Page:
Abstract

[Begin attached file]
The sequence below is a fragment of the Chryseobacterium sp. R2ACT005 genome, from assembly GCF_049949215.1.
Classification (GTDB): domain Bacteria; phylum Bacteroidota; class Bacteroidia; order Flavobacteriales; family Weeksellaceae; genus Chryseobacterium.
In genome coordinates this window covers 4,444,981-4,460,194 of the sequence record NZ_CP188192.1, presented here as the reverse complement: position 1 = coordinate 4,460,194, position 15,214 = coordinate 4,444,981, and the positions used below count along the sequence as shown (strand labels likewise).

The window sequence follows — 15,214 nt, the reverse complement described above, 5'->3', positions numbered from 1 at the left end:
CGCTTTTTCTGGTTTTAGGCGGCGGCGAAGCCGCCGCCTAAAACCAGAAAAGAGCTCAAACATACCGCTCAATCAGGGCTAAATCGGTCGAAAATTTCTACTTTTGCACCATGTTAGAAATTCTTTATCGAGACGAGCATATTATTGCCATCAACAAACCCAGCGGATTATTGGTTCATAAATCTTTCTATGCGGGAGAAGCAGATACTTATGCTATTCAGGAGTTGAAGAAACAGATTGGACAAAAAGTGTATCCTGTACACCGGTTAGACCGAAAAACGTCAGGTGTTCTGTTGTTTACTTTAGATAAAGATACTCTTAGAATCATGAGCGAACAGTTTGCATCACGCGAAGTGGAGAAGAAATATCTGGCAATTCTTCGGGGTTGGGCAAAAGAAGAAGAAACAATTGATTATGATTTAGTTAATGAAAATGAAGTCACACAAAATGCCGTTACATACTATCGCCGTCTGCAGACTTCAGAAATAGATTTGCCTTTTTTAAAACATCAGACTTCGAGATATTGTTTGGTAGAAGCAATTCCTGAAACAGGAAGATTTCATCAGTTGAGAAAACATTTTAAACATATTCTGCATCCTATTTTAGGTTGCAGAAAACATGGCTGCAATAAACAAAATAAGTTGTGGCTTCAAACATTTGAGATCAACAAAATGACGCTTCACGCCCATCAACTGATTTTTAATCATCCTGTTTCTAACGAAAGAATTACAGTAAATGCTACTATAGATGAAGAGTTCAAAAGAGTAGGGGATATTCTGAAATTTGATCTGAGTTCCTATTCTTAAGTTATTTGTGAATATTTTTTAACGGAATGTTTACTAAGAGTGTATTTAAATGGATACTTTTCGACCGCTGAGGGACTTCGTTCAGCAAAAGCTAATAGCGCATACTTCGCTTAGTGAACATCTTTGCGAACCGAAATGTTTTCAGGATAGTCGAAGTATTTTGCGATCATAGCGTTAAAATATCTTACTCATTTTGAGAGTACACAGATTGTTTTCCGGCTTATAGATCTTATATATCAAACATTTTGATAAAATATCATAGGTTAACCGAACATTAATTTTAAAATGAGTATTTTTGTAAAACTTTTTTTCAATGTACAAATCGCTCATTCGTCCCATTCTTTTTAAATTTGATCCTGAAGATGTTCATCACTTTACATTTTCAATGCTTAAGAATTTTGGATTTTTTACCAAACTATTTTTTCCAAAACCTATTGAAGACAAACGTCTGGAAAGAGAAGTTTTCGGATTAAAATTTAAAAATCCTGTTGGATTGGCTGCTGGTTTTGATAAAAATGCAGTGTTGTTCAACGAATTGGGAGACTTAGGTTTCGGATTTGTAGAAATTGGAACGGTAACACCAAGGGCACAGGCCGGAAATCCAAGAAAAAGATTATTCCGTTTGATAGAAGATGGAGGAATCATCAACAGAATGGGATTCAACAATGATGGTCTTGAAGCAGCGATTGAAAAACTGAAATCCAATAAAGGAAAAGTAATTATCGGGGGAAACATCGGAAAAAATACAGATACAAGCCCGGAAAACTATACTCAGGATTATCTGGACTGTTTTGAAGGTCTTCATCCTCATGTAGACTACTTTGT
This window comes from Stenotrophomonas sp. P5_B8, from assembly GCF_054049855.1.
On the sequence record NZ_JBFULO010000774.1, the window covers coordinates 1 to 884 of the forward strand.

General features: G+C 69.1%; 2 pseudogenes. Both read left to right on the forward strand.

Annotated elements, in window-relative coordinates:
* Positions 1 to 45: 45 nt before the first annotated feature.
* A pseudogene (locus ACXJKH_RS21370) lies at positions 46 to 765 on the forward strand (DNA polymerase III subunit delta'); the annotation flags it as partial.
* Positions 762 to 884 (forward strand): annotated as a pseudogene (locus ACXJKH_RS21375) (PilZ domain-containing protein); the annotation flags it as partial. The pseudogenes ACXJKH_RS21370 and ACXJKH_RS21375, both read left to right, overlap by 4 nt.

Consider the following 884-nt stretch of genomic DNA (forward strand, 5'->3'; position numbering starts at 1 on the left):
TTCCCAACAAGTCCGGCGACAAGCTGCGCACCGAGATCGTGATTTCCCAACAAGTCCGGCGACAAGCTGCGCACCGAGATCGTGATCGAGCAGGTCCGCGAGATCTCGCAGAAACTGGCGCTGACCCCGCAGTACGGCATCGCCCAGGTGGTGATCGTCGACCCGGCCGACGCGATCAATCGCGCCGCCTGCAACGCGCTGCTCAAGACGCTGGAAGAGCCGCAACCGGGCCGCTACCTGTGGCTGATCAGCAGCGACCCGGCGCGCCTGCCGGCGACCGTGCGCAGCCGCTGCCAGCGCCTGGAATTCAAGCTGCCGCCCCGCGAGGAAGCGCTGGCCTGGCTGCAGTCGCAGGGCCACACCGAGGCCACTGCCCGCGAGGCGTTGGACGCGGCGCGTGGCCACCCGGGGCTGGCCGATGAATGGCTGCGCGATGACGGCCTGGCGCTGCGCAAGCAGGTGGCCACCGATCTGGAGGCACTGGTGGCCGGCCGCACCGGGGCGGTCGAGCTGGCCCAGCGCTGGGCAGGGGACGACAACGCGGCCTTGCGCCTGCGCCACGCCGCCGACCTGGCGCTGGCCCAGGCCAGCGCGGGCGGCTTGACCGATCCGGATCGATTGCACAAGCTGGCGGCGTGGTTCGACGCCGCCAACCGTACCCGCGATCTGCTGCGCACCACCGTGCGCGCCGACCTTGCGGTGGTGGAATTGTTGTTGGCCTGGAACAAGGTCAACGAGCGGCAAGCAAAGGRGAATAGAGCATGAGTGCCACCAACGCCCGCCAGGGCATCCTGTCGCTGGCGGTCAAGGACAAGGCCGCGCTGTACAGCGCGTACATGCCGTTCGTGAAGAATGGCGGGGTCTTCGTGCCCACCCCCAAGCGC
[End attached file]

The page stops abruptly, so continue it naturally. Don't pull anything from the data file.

The article builds on the authors' research into the formation of Euroregions in Central and Eastern Europe, addressing questions that may also be relevant on a broader European scale. Based on our empirical findings, in previous research we demonstrated why some local governments join Euroregions while others abstain. This article takes a further step and aims to discuss what happens once local governments become involved in them. How do motivations and expectations of local governments, as well as the power asymmetries between them, determine the capacity of these small-scale local cross-border collaborative initiatives to act as policy entrepreneurs? We take the three different Euroregional initiatives present in the Komárom–Esztergom region at the Hungarian–Slovakian border as illustrative examples. The empirical data were collected through personal interviews with the representatives of the Euroregions and with the highest political representatives of all local governments that are members on the Hungarian side. We find that differences in membership structure and in the motivational background influence their capacity to act as policy entrepreneurs operationalized as organizational development, diversification of resource base and appropriation of cross-border cooperation activities. We thus rely on a modified version of Markus Perkmann's theoretical framework built around the concept of policy entrepreneurship, but apply it to cases where we are able to control for variations in underlying macro-level conditions, such as politico-administrative or ethno-linguistic settings. The paper, therefore, highlights the differences in the internal dynamics of these initiatives and also challenges the perception of Euroregions as homogeneous institutions.